5 Questions You Should Ask When Interviewing for a Remote Job
If you’re interviewing for a remote job, digging into the culture of the company where you’re hoping to work should be a top priority. Understanding the remote work culture specifically is even more crucial. This is because remote work can provide things like freedom from a commute and the work environment of your own choosing but can also ensure that you’ll be able to work well with your teammates and manager, flourish in your role, and have the chance to advance your career.
Remote work will always look different depending on the organization and its setup. If your entire team is working off-site and everyone is well-versed in using Slack, Zoom, and Asana, joining the company as a remote worker might be easy. However, if you’re the only employee having to call into a monthly team meeting from afar, the experience might be more isolating than fulfilling.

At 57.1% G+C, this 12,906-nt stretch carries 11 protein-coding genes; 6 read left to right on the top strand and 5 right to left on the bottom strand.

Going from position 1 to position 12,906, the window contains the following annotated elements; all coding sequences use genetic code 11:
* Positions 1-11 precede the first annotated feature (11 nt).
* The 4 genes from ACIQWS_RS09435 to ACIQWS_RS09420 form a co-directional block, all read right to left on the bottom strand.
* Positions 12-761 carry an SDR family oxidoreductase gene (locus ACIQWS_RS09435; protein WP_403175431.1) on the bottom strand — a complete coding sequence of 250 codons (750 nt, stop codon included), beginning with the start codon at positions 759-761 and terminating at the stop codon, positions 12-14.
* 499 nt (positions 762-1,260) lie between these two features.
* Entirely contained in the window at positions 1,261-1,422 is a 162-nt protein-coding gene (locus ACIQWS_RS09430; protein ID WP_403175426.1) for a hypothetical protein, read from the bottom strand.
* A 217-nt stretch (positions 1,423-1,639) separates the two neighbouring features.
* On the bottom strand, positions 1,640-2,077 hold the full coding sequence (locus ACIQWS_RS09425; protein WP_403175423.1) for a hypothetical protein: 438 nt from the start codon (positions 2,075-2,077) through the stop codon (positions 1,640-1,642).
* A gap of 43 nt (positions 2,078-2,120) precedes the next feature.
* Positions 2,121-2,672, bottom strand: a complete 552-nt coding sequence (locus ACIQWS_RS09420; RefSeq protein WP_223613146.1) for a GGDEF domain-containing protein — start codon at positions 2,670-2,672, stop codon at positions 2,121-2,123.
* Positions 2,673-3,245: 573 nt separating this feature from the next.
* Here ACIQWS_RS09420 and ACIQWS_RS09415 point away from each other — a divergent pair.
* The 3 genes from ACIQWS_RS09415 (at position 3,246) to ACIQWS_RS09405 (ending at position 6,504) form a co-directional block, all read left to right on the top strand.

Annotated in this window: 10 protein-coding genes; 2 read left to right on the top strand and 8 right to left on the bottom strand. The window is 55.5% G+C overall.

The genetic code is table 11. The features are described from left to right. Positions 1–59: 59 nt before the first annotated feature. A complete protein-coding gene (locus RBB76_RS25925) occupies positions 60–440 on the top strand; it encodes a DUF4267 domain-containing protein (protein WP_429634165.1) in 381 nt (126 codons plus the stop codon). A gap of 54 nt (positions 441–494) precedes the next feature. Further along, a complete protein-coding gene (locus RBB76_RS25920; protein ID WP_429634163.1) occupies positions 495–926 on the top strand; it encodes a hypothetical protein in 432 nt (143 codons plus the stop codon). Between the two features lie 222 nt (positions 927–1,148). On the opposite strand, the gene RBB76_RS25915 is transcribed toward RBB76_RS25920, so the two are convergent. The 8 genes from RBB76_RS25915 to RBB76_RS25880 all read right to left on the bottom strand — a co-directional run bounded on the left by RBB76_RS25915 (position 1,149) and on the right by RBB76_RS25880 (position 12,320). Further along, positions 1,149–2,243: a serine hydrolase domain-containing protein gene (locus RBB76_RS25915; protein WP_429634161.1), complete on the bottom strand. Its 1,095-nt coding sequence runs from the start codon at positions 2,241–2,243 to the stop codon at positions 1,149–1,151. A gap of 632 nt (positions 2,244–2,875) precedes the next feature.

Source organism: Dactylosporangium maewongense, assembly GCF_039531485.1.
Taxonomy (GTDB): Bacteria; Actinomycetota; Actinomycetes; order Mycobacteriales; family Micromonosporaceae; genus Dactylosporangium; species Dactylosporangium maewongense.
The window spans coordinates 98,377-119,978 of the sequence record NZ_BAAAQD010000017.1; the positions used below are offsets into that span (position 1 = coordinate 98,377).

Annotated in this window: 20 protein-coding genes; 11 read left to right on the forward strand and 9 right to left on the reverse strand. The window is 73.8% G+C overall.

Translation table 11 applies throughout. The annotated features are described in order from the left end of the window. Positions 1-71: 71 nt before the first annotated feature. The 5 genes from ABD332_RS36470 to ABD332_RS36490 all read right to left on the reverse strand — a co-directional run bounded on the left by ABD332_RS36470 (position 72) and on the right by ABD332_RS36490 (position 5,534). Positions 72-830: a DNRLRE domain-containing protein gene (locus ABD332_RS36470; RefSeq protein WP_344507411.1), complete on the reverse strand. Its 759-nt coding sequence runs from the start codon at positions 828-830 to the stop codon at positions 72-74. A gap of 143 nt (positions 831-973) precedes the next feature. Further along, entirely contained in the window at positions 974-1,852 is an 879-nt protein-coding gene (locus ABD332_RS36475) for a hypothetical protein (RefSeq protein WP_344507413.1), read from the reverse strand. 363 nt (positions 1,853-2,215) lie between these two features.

Fortunately, you can take advantage of the interview process to make sure you’re set up for success as a remote worker within an organization.
Here are a few questions to ask when you’re pursuing a remote job to discover if this organization will help you thrive in your career, wherever you’re physically working.
1. Would I Be Working Traditional Office Hours? If Not, What Are the Hours?
If you’re a full-time employee of the company, remember that flexibility in where you work doesn’t necessarily translate to flexibility in when you work—so ask about your team’s schedule and the expectations around yours.
It’s a common misconception that if you’re working remotely, you get to pick and choose your own hours when, in reality, you’ll have to maintain some sort of consistent and regular office hours, and those hours will depend on your team’s schedule. If the team is fully distributed—meaning everyone is remote—be sure to ask the recruiter or your potential manager how the team collaborates across time zones. That way, you’ll discover if working outside of 9-to-5 office hours will be a requirement of your role.
2. Is This a Fully Distributed Team? What Percentage of the Team Is Remote?